The space projects have been dominated by government bodies until we saw the ambitious companies such as SpaceX and Blue Origin diving into this diverse area. These two are the most prominent names in the private space community and are often put on a face-off due to the similarity of its founders in other areas as well. Owned by two of the most powerful businessmen of all time -- Elon Musk and Jeff Bezos, they have been on the competition radar for their interest in the area of autonomous vehicles. Similarly, in the space segment, while the two companies might look quite similar in its attempts to explore space, the ideology and the approach of these companies vary quite significantly. But one thing cannot be denied that they both are developing large, reusable vehicles capable of carrying people and satellites across space. While we have often heard about SpaceX's missions and launches over the past few years, Blue Origin does not come out to be so ambitious in gaining traction.
Before diving into Artificial Intelligence's future, Let's have a look at what is Artificial Intelligence. Artificial Intelligence is a machine Intelligence. In contrast with natural intelligence, machine intelligence is more accurate and efficient because it demonstrated by machines, not by humans or animals. Today, AI properly knowns as narrow AI (or weak AI), just because of designed it for narrow tasks. But, for a long-term goal, many researchers go for general AI (AGI or strong AI).
Decision-making on numerous aspects of our daily lives is being outsourced to machine-learning (ML) algorithms and artificial intelligence (AI), motivated by speed and efficiency in the decision process. ML approaches—one of the typologies of algorithms underpinning artificial intelligence—are typically developed as black boxes. The implication is that ML code scripts are rarely scrutinised; interpretability is usually sacrificed in favour of usability and effectiveness. Room for improvement in practices associated with programme development have also been flagged along other dimensions, including inter alia fairness, accuracy, accountability, and transparency. In this contribution, the production of guidelines and dedicated documents around these themes is discussed. The following applications of AI-driven decision-making are outlined: (a) risk assessment in the criminal justice system, and (b) autonomous vehicles, highlighting points of friction across ethical principles. Possible ways forward towards the implementation of governance on AI are finally examined.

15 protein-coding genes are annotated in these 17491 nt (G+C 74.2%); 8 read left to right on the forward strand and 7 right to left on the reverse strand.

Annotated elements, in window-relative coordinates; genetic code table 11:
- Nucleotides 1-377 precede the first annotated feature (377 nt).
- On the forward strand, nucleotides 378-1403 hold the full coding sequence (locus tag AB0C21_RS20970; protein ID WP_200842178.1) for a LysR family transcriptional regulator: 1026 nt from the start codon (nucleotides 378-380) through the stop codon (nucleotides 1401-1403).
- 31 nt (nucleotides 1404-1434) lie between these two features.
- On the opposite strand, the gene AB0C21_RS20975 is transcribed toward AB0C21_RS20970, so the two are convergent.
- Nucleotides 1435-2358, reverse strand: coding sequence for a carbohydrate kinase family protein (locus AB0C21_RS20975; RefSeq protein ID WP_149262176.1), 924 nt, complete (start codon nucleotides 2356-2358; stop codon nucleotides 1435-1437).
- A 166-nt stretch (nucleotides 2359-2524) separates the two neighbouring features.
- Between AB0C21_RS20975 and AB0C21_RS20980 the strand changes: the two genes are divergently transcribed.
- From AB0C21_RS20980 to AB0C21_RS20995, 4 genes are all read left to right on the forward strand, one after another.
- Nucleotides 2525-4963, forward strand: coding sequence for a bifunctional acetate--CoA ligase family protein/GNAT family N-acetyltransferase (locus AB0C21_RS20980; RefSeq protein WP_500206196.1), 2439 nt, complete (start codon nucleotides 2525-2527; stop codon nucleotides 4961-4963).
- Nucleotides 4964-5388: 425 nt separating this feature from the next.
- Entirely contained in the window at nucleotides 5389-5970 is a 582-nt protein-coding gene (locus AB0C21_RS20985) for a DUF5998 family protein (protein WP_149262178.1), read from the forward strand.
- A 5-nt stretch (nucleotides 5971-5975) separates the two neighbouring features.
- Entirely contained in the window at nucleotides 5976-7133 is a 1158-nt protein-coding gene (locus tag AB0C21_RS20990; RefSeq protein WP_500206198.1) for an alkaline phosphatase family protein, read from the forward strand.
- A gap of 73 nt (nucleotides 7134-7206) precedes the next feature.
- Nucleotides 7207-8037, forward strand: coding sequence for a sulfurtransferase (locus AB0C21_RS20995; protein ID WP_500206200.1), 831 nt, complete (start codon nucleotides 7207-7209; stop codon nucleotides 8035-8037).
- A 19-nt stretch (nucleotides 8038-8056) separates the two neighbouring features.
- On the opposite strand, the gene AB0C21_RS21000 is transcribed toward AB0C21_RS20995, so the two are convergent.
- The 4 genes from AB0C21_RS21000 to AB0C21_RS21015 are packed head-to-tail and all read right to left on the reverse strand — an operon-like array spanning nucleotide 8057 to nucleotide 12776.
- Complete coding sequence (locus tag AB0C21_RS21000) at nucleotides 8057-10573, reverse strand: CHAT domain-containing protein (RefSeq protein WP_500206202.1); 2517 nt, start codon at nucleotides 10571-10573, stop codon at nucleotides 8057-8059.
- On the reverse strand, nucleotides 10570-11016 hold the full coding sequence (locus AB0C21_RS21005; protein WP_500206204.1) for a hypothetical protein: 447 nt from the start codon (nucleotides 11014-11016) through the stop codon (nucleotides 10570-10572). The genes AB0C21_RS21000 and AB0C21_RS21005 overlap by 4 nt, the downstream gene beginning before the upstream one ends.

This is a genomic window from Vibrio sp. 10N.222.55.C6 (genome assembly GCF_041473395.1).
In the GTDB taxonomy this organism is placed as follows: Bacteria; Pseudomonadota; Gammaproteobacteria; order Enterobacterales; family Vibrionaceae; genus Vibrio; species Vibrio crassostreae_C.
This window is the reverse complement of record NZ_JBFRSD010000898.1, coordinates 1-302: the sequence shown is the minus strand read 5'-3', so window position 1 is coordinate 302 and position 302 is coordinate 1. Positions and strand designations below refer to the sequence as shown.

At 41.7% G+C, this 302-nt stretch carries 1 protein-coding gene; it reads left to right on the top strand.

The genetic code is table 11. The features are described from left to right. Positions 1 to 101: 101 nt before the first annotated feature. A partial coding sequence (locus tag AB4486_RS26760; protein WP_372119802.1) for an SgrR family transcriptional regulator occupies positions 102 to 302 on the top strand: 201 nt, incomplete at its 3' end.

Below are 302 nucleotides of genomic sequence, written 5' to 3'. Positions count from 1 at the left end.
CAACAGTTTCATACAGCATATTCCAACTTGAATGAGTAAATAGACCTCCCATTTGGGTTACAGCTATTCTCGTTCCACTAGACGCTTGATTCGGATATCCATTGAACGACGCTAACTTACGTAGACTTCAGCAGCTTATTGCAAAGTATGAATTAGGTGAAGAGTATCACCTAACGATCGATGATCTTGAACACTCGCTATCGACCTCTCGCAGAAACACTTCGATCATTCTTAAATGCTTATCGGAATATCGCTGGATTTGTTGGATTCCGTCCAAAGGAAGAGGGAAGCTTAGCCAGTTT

XAOS MOTORS, headquartered in KOREA, challenges the technological progress of autonomous driving. XAOS MOTORS, by launching XCAT LiDAR Sensor now, give OEMs to make fully self-driving cars earlier than the market expected. MEMS LiDAR Sensor XCAT was developed for self-driving cars. With the ability to scan over 300 meters, XCAT can safely cope with high-speed driving. XCAT is designed for mass production, and OEMs can adopt high-performance 3D LiDARs at a low cost.
DJI's new Mavic Air 2 folding-style drone is a huge improvement over the previous model--so much so that for most people, this is the perfect drone. The Mavic Air 2 is the middle child in DJI's consumer drone lineup, sitting between the smaller, lighter, but less capable Mavic Mini, and the more powerful, more capable, but also more expensive, Mavic 2. If you're just getting started with drones, the less expensive Mavic Mini (8/10 WIRED Recommends)--my previous top pick for most people--might be a better buy. That said, the Air 2 offers better collision avoidance systems, higher quality photos and video, and a wide assortment of automated flight features that newcomers and seasoned vets alike can appreciate. The Mavic Air 2 is slightly bigger than its predecessor, at least on paper. The folding design remains compact, and at 1.3 pounds, the drone is plenty portable.